GOP Lawmaker Defends Spending Bill No Vote

NEIL CAVUTO, HOST OF "YOUR WORLD": Well, freshman Congressman Tim Huelskamp is one of those Republican no-votes, not because he feels the cuts were too deep, but precisely the opposite; they were not deep enough.

Congressman, I, frankly, expected more Republican no-votes today, with all the yapping I was hearing on the Hill last week. What happened?

REP. TIM HUELSKAMP, R-KAN.: Well, you expressed it right.

It's not enough cuts. You know, we started at $100 billion. We ended up with $61 billion, down to $38 billion. And then the CBO yesterday said yesterday maybe nothing and so not nearly enough. We've got a long -- work to go, especially when we have got a $1.6 trillion debt. This is just a small portion of what has to be done very soon.

CAVUTO: When you voted no -- and, of course, your intentions were well-known -- you were not hiding your displeasure -- any friction with the House leadership? Did anyone ever say, you know, you keep resisting us, here, Congressman...

HUELSKAMP: Well, it's certainly the case.

And people ask me back home, what it's like up there? What's the difference? I think, for the freshman class in general, there's a real sense of urgency that we have got to tackle our overspending problem. And a $38 billion cut, or a $352 million is what CBO said, that's not enough.  That's the same old thing out of Washington.

And they talk about massive cuts, and the end result is, we still have a bigger deficit.

CAVUTO: We should explain, the CBO described it this way that a lot of the cuts in reality were just savings that were passed along as cuts, most of them. We can get into the particulars. But suffice to say, as you said, the cuts even here were not what they appeared to be.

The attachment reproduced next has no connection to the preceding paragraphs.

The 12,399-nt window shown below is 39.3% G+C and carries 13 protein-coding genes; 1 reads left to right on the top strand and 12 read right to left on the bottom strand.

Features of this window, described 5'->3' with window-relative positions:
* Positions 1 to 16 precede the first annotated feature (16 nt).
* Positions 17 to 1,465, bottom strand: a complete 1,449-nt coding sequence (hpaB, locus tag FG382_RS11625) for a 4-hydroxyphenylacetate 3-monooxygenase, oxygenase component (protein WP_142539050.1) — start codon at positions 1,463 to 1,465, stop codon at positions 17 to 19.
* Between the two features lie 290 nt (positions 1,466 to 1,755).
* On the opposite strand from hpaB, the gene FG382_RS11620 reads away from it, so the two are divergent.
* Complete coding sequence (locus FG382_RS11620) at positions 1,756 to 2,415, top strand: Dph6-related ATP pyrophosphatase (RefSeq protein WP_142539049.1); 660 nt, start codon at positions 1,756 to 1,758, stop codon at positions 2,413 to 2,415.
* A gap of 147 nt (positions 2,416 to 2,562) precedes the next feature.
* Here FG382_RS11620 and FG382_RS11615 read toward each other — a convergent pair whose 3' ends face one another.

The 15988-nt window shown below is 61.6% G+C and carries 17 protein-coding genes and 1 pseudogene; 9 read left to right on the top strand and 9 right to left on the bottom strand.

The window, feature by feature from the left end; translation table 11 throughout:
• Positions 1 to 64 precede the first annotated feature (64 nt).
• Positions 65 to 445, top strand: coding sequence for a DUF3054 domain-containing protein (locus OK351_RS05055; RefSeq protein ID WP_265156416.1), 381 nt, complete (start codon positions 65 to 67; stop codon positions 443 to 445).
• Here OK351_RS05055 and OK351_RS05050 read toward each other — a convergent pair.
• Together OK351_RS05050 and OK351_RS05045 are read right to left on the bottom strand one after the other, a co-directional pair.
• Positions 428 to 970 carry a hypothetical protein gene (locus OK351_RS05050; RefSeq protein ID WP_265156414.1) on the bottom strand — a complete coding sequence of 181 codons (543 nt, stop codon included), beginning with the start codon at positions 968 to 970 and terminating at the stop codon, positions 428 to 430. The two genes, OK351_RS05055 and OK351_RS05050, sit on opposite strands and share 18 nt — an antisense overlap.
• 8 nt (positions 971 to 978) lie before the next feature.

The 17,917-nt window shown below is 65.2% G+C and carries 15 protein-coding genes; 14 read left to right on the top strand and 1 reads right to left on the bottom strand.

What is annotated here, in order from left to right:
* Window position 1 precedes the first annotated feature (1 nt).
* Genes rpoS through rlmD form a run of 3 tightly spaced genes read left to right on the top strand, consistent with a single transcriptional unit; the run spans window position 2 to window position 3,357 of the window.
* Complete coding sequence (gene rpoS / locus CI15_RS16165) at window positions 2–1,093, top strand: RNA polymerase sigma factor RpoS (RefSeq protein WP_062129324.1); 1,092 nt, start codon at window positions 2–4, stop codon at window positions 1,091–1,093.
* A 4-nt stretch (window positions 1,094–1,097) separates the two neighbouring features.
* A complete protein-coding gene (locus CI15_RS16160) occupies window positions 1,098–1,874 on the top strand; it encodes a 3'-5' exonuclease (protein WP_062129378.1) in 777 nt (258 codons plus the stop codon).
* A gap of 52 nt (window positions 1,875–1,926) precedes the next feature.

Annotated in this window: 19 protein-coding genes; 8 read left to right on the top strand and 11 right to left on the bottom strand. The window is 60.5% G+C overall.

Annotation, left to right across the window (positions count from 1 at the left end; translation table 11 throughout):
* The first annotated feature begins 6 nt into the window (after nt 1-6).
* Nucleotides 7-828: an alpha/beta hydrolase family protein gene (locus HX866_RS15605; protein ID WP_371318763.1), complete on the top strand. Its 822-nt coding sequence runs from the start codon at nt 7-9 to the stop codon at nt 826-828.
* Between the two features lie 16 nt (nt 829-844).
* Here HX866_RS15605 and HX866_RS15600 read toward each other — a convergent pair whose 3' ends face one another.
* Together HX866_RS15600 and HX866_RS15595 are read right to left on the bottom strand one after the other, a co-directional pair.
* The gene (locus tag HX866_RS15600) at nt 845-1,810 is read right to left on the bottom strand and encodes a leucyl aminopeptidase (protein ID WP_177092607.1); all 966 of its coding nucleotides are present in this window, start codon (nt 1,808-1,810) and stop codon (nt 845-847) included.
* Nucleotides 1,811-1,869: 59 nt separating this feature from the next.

CAVUTO: I'm wondering whether if -- when the debt ceiling issue comes up, Congressman, where you would stand. Would you raise it at the way things are right now?

HUELSKAMP: I will raise it under one condition, and I've made it clear for over a month. With a balanced budget amendment, we will -- I would consider voting for it.

We have got to look forward to the future and find a way to avoid these type of foreign bailouts. And that's what it is. We are expecting a brand-new infusion of money if we raise the debt ceiling that someone will continue to give us money to continue to spend more than we're able to raise ourselves.

So, that's a real serious issue. And it will be a real tough battle I think for leadership to deliver the votes they need in order to raise that debt -- debt limit.

CAVUTO: All right. So it sounds like we are set for another potential shutdown saga, right?

HUELSKAMP: Well, it's our understanding that, whatever day the White House says we will have difficulty raising more money that'll be the time when we probably have a few more weeks. So if it's a shutdown or not, whatever day they say, there is more time, because they have a lot of room in the Treasury to maneuver around.

But the point is, sometime in the future, we're going to run out of -- max out that credit card. And that's really symbolic of spending in the past, but myself and other freshmen and other conservatives say, hey, we don't want to do this again. Make certain that doesn't happen again.


HUELSKAMP: Give us a balanced budget amendment or real structural reform, and we would consider the vote.

CAVUTO: Congressman, we will watch closely. Thank you, sir.

HUELSKAMP: Thank you.

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